Malala Yousafzai and Vodafone’s Innovative Mobile Literacy Program


After recovering from the being shot by members of the Taliban while campaigning for women’s right to education in rural Pakistan, Malala Yousafzai is ready to launch a partnership with the Vodafone Foundation to help bring literacy to women in developing countries through mobile technology. Although Yousafzai is only 16, the teen has already written a book (I am Malala: The Girl Who Stood Up for Education) and started a philanthropic organization called the Malala Fund. The union of Yousafzai and Vodafone is expected to help 493 million women and 76 million girls globally learn how to read and write.

Photo courtesy of Glamour

Photo of Yousafzai, courtesy of Glamour

Yousafzai and Vodafone both work towards empowering social change through literacy, especially in the lives of women living in rural areas who do not have access to education.  Yousafzai sustained her injuries working in such rural communities in Pakistan, where she wanted to empower social change through advocating for women’s right to education. Vodafone works around the world to develop apps to help overcome barriers to internet accessibility. They fund projects that use mobile technology to enhance quality of life and overcome humanitarian challenges. They believe that mobile networks are the key to mobilizing and delivering social change worldwide.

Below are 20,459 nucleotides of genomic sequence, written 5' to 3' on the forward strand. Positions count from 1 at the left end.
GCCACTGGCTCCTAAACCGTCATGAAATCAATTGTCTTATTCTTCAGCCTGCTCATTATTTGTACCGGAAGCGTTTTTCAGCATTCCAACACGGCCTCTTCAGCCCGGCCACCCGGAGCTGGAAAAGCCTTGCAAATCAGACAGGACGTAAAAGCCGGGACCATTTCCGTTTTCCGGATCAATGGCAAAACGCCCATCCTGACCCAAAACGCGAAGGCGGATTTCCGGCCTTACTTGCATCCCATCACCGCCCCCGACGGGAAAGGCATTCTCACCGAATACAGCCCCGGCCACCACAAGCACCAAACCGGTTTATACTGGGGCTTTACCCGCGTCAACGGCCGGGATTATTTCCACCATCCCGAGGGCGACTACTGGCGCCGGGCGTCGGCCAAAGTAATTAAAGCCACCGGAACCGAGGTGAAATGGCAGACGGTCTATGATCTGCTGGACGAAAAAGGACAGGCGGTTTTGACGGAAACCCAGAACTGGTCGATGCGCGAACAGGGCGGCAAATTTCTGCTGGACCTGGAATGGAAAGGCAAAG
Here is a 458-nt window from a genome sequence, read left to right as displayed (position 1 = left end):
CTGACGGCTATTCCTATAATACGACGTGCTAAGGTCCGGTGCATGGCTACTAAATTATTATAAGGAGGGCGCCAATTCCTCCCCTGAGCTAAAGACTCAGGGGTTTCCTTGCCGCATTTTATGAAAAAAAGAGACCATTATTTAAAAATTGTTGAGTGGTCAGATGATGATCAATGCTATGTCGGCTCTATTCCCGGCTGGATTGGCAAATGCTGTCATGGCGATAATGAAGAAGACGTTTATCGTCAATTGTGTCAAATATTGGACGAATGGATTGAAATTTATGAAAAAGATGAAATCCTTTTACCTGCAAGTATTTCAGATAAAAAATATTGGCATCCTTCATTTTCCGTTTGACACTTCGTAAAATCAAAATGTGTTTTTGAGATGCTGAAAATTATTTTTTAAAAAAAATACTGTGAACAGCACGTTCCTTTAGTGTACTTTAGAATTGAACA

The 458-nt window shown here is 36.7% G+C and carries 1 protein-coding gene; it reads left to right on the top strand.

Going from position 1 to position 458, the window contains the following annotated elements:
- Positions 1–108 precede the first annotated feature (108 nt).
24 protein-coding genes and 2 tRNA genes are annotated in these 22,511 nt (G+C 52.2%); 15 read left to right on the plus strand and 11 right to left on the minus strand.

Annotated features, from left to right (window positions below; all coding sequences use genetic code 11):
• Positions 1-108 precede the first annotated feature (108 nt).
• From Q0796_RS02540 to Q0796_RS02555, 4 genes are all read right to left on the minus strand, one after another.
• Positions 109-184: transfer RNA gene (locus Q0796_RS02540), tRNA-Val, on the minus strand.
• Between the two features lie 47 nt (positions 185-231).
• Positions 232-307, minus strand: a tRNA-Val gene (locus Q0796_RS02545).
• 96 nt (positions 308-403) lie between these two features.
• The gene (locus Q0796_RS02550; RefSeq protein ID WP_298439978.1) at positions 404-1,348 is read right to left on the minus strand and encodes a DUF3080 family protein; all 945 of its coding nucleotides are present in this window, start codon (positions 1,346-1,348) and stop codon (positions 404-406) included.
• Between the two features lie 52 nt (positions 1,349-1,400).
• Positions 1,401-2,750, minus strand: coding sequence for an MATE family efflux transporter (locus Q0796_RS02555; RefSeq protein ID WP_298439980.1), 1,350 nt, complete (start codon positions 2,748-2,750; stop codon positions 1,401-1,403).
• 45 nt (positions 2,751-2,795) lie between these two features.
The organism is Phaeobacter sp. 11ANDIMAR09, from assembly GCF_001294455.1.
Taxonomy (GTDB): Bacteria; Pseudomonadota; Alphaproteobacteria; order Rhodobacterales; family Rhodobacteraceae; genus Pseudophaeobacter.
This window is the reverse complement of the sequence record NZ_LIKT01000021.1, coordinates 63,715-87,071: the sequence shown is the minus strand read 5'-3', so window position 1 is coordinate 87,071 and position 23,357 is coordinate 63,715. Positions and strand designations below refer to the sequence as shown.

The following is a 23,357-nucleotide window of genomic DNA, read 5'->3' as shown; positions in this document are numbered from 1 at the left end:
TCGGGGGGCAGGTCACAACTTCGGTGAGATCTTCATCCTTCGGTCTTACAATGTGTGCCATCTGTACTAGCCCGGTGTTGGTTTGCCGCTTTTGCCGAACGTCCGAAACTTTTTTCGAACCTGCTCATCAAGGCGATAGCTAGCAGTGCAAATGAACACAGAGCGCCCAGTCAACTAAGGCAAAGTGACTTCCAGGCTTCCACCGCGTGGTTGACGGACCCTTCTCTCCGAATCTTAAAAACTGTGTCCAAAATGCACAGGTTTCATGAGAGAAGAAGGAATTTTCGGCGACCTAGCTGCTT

The mobile app, available on android smartphones, is supposed to overcome the cultural and social control that is made possible through the lack of education. Enthusiasts estimate that in the next six years the app will have helped 5.3 million women achieve full literacy, as well as reduce the levels of domestic violence for over 80,000 women. An obvious drawback to this program is that a person would need both a smartphone and internet access, but as the idea of internet access as a human right gains popularity, so should programs that strive to provide this service globally.

Courtesy of

Screenshots of Vodafone’s mobile app, courtesy of

The app empowers women through knowledge; provides training in reading, writing, and mathematics; gives women access to crisis alerts; and provides a free self-defense tips service that operates via SMS. In Owen’s article, she includes a personal account by Wafaa Mohamad Ramadan, a woman who has learned how to read, write, and do simple math using the app. Her story illustrates how illiteracy and a lack of education can impact a person’s agency, health, and personal safety. Ramadan says that  “knowledge is light, knowledge is a weapon, and knowledge is like the sun in every house”, indicating how important literacy is in her life.

Teacher making use of mobile technology, photo courtesy of Mail Online

Teacher making use of mobile technology, photo courtesy of Mail Online

The app is especially meant to help women and prevent the gender gap from widening, which would mean greater economic benefit to regions where women are under-educated. The goal is to help women gain control over their own lives, by fostering knowledge and skills that will help them enter the workforce. Many of the women living without access to mobile technology live in areas that Vodafone services, so by partnering with other humanitarian organizations, the foundation is able to reach many of the women affected by illiteracy. Not only will this help empower the lives of individual women, but it will promote national prosperity by helping women finish secondary school.

From articles by Hillary Crosley at  Jezebel, Liat Clark at, Meghan Neal at  Motherboard , Vicki Owen at Mail Online, and from



Calondra Mainhart

Calondra Mainhart

Calondra is a writer, artist, and English teacher living in Turrialba, Costa Rica.

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